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Ah, masochism...

Today in brief:
breakfast, class, library, lunch, library, tutoring, library, dinner, library, auditions, rehearsal, rehearsal, back at the library. This starts at 9:30ish this morning.

Whee!

Tomorrow in brief:
breakfast (?), class, lunch, library, class, acting, library, dinner, library.

Dah. So much dah-age.

Comments

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suibhne_geilt
Feb. 11th, 2003 06:16 am (UTC)
It's good to see you posting regularly.

*smooch*

- Eric
setauuta
Feb. 11th, 2003 01:24 pm (UTC)
Why, thank you, kind sir. Really, this and checking my email are the ways I take breaks from hours upon hours of reading and whatnot. I'm just impressed that my posts have been remaining entirely in either English or Stephanese. So far. :)
suibhne_geilt
Feb. 11th, 2003 02:04 pm (UTC)
Re:
One fine day, I was in Budapest, Hungary. I was on leave, taking a week's vacation from Bosnia, where I'd picked up some small amount of serbo-croatian.

While in Budapest, I was hanging out with a couple of other people in my unit, and we decided to pass ourselves off as German college students - by transacting whatever business we had in German - instead of US soldiers (good plan, it turned out. We got better service in restaurants than the people that were obviously American).

Well, at one point, while wandering about on my own, I walked into a shop, and one of the salespeople came up to me, and said, what I assume, was something like, "Can I help you find anything," in Magyar.

Having been confronted by a foreign language that wasn't English or German - both of which I was proficient in, I said, "Molim?" which is s-c for "excuse me?" It was useful in Bosnia, where if someone addressed me in an unfamiliar language, it was probably s-c.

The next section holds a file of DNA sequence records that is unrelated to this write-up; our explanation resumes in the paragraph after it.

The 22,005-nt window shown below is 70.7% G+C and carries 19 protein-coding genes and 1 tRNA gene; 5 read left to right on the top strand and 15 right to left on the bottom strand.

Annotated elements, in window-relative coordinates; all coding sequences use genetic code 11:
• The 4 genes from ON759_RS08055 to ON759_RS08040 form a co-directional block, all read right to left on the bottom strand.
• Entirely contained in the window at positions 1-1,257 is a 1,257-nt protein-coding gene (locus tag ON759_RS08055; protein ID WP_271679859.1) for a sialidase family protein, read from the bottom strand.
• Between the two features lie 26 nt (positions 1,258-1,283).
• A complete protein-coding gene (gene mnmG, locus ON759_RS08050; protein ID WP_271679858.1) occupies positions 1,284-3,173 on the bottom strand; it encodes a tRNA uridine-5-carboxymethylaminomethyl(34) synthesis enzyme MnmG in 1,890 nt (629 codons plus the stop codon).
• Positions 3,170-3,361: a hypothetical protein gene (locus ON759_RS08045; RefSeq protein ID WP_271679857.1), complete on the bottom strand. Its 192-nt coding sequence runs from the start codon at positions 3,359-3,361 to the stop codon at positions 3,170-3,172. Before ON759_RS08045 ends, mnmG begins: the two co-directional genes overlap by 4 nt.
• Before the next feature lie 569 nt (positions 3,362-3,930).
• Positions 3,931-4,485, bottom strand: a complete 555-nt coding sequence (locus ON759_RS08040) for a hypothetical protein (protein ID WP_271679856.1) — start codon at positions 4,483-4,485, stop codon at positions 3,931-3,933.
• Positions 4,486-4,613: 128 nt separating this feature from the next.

The nice salesperson then let rip with a string of a different language.

At that point, I exceeded my processing capabilities, and couldn't even speak English anymore.

By the time I managed to stammer out "I'm sorry..." she switched to English, and told me that she'd lived in Serbia for a few years, and when I answered her in s-c, she assumed I was a Yugoslav native.

In short, when it comes to linguistic confusion, I can feel your pain.
setauuta
Feb. 11th, 2003 11:12 pm (UTC)
Probably some of my favorite times were when my best friend and I would hold bilingual conversations - her in French, me in Spanish - and watching the utter confused looks on the faces of the people around us. Yay.

Someday, I want to learn a few more languages and get a degree in linguistics so I can be a literary translator. Basically, I wanna be a polyglot when I grow up!
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